Northern Ireland

Michelle McIlveen: Challenges faced by new agriculture minister

NI politics
Image caption The DUP was the only party to launch a specific agriculture mini-manifesto

The new Minister for Agriculture and Environment, Michelle McIveen, faces many challenges.

Ms McIlveen's new department is an amalgamation of the former agriculture and environment ministries.

One challenge will be to balance the executive's push for significant growth of the agri-food industry without compromising environmental protections.

The DUP was the only party to launch a specific agriculture mini-manifesto ahead of the assembly elections.

It was titled "A Friend of the Farmer and Natural Heritage".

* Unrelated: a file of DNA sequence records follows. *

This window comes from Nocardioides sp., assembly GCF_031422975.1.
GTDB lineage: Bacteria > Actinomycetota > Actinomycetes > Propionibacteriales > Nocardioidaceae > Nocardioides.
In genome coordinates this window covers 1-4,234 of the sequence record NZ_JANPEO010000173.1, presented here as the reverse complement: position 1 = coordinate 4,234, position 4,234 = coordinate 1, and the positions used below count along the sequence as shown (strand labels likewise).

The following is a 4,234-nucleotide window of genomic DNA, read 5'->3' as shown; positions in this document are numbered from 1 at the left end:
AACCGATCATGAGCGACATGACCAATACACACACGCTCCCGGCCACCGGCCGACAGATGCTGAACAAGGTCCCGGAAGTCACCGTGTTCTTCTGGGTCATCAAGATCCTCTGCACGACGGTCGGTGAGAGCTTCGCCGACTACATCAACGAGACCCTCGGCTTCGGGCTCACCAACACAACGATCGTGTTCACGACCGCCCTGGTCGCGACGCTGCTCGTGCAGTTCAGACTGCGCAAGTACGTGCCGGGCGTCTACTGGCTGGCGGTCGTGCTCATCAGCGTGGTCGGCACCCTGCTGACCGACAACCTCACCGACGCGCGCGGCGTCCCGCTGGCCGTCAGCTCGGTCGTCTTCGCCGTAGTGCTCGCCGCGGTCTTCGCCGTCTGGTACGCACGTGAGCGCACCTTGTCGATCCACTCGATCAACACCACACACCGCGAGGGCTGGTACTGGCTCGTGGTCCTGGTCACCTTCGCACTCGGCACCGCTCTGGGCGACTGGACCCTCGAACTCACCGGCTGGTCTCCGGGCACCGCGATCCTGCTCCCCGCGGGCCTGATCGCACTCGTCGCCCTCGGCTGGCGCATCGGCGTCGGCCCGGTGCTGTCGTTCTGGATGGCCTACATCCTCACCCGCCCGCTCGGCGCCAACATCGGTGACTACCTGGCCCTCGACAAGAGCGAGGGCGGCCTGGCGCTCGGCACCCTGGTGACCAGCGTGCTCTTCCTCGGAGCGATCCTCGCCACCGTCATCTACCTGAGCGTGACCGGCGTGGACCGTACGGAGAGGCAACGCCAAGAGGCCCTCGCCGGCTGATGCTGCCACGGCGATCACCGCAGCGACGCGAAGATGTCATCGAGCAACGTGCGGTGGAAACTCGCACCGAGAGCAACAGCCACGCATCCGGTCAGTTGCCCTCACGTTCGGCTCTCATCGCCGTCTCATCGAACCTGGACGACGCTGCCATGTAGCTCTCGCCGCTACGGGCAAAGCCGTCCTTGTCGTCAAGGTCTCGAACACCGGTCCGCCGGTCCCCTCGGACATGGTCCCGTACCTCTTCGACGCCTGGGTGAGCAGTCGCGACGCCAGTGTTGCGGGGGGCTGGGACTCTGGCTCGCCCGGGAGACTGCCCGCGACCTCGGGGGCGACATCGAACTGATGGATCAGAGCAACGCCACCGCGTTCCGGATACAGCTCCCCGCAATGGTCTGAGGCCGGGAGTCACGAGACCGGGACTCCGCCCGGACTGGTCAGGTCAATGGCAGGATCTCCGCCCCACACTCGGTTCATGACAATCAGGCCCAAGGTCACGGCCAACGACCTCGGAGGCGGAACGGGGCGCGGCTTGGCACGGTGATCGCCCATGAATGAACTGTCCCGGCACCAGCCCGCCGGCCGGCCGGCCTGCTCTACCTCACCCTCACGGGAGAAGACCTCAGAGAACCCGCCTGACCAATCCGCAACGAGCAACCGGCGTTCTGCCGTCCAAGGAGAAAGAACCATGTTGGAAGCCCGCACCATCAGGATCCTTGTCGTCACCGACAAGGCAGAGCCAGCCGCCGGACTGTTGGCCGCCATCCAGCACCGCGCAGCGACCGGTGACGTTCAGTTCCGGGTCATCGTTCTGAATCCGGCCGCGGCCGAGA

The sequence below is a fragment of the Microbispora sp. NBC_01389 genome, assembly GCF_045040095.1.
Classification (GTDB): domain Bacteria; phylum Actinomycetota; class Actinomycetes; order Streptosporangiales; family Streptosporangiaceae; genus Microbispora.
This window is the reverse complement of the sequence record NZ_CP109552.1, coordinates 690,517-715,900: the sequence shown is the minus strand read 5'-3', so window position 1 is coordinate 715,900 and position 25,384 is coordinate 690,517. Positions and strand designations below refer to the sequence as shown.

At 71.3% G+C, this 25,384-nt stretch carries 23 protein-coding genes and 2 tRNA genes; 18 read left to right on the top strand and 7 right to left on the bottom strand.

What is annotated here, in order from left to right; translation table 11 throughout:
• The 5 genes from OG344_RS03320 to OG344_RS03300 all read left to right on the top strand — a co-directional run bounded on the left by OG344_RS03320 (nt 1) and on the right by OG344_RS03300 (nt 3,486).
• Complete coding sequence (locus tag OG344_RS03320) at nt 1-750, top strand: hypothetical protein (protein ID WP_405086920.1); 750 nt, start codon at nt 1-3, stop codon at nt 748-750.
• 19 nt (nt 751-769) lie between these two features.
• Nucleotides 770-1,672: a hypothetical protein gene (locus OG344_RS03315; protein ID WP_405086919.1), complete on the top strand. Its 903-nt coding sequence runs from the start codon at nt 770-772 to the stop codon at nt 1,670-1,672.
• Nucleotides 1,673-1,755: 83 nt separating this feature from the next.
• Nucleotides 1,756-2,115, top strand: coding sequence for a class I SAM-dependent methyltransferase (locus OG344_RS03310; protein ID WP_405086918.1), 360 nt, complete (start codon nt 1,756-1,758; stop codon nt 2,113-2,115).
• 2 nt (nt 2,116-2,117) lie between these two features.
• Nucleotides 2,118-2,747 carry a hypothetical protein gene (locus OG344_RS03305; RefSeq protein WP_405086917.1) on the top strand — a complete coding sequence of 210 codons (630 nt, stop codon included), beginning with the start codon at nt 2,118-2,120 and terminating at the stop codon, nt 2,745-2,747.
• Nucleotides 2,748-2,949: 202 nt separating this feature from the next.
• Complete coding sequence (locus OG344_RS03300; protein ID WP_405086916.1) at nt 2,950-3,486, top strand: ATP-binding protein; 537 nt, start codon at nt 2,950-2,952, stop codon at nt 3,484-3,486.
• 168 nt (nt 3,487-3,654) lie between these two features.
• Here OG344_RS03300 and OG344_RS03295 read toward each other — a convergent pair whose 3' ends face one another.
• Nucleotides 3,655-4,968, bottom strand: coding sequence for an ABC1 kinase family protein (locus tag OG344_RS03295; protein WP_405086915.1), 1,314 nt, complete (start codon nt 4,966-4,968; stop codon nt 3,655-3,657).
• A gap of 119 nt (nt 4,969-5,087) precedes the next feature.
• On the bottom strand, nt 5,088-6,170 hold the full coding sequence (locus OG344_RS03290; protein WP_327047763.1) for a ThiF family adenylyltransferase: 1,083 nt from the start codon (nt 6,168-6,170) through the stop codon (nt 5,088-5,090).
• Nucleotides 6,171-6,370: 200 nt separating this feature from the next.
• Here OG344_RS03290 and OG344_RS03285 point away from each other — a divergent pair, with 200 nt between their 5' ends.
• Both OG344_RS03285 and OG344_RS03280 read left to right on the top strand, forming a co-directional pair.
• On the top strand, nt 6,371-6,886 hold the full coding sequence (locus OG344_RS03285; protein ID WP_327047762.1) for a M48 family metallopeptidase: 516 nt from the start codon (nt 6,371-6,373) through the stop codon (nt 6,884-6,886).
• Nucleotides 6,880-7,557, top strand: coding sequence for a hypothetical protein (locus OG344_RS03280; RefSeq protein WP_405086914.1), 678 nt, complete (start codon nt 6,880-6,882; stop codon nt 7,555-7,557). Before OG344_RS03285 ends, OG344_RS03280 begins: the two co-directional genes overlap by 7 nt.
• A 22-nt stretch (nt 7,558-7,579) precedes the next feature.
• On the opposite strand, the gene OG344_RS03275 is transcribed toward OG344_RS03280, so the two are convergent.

Despite holding a ministry in the last executive, Ms McIveen is not a regular in the media.

Her low-key approach may, in part, be reflected in a line attributed to Margaret Thatcher which she retweeted recently.

In it Mrs Thatcher is quoted as saying: "If you want anything said, ask a man, if you want anything done, ask a woman".

First minister Arlene Foster suggested an advisory role for the Northern Ireland Environment Agency to help farmers protect the environment, as well as its enforcement role.

The first minister has said in the past that while farmers acknowledge the need for regulation she felt there was "over regulation".

On the environment, Ms McIlveen will have to consider whether Northern Ireland is set to introduce its own climate change legislation.

Conservationists and her SDLP predecessor Mark H Durkan, have also called for the debate around an independent Environmental Protection Agency to be re-opened.